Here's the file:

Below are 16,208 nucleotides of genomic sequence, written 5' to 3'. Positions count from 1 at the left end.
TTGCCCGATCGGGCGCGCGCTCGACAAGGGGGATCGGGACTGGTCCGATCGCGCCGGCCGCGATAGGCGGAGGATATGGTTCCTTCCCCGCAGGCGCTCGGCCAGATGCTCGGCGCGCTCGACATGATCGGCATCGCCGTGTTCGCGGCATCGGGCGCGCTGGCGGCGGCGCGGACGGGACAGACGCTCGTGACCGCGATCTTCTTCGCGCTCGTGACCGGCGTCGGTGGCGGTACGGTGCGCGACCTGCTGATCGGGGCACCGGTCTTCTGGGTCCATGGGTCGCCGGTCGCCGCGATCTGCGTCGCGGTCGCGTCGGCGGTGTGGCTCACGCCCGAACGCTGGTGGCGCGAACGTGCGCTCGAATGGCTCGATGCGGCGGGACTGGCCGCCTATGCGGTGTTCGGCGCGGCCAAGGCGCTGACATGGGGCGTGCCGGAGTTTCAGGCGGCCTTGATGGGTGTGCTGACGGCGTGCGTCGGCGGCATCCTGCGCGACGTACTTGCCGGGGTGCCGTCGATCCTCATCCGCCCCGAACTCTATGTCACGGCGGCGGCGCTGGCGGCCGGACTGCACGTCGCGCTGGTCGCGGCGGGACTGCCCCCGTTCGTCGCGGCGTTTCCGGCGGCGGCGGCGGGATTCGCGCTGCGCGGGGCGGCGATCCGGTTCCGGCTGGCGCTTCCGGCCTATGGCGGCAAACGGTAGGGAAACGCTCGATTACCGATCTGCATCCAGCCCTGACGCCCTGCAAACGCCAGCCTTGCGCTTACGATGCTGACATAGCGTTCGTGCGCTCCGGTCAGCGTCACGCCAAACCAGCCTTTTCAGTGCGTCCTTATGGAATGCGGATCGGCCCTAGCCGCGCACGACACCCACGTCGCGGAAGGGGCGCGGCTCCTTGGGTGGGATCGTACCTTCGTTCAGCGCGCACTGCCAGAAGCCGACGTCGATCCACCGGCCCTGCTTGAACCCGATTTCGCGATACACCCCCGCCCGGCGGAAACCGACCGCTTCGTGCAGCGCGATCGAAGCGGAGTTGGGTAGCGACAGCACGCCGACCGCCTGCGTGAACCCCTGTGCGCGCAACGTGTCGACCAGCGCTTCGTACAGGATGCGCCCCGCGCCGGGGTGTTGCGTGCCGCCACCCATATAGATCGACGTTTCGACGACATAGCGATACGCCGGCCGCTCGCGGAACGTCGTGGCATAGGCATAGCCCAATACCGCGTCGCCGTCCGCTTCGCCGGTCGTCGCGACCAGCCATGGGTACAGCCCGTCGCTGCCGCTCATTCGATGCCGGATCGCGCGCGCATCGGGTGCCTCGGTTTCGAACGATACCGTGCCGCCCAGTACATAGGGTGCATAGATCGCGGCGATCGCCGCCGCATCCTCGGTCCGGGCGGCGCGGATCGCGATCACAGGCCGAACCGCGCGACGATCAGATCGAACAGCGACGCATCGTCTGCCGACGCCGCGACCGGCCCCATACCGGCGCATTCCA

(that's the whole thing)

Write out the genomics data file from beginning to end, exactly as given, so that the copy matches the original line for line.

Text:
Below are 16,208 nucleotides of genomic sequence, written 5' to 3'. Positions count from 1 at the left end.
TTGCCCGATCGGGCGCGCGCTCGACAAGGGGGATCGGGACTGGTCCGATCGCGCCGGCCGCGATAGGCGGAGGATATGGTTCCTTCCCCGCAGGCGCTCGGCCAGATGCTCGGCGCGCTCGACATGATCGGCATCGCCGTGTTCGCGGCATCGGGCGCGCTGGCGGCGGCGCGGACGGGACAGACGCTCGTGACCGCGATCTTCTTCGCGCTCGTGACCGGCGTCGGTGGCGGTACGGTGCGCGACCTGCTGATCGGGGCACCGGTCTTCTGGGTCCATGGGTCGCCGGTCGCCGCGATCTGCGTCGCGGTCGCGTCGGCGGTGTGGCTCACGCCCGAACGCTGGTGGCGCGAACGTGCGCTCGAATGGCTCGATGCGGCGGGACTGGCCGCCTATGCGGTGTTCGGCGCGGCCAAGGCGCTGACATGGGGCGTGCCGGAGTTTCAGGCGGCCTTGATGGGTGTGCTGACGGCGTGCGTCGGCGGCATCCTGCGCGACGTACTTGCCGGGGTGCCGTCGATCCTCATCCGCCCCGAACTCTATGTCACGGCGGCGGCGCTGGCGGCCGGACTGCACGTCGCGCTGGTCGCGGCGGGACTGCCCCCGTTCGTCGCGGCGTTTCCGGCGGCGGCGGCGGGATTCGCGCTGCGCGGGGCGGCGATCCGGTTCCGGCTGGCGCTTCCGGCCTATGGCGGCAAACGGTAGGGAAACGCTCGATTACCGATCTGCATCCAGCCCTGACGCCCTGCAAACGCCAGCCTTGCGCTTACGATGCTGACATAGCGTTCGTGCGCTCCGGTCAGCGTCACGCCAAACCAGCCTTTTCAGTGCGTCCTTATGGAATGCGGATCGGCCCTAGCCGCGCACGACACCCACGTCGCGGAAGGGGCGCGGCTCCTTGGGTGGGATCGTACCTTCGTTCAGCGCGCACTGCCAGAAGCCGACGTCGATCCACCGGCCCTGCTTGAACCCGATTTCGCGATACACCCCCGCCCGGCGGAAACCGACCGCTTCGTGCAGCGCGATCGAAGCGGAGTTGGGTAGCGACAGCACGCCGACCGCCTGCGTGAACCCCTGTGCGCGCAACGTGTCGACCAGCGCTTCGTACAGGATGCGCCCCGCGCCGGGGTGTTGCGTGCCGCCACCCATATAGATCGACGTTTCGACGACATAGCGATACGCCGGCCGCTCGCGGAACGTCGTGGCATAGGCATAGCCCAATACCGCGTCGCCGTCCGCTTCGCCGGTCGTCGCGACCAGCCATGGGTACAGCCCGTCGCTGCCGCTCATTCGATGCCGGATCGCGCGCGCATCGGGTGCCTCGGTTTCGAACGATACCGTGCCGCCCAGTACATAGGGTGCATAGATCGCGGCGATCGCCGCCGCATCCTCGGTCCGGGCGGCGCGGATCGCGATCACAGGCCGAACCGCGCGACGATCAGATCGAACAGCGACGCATCGTCTGCCGACGCCGCGACCGGCCCCATACCGGCGCATTCCA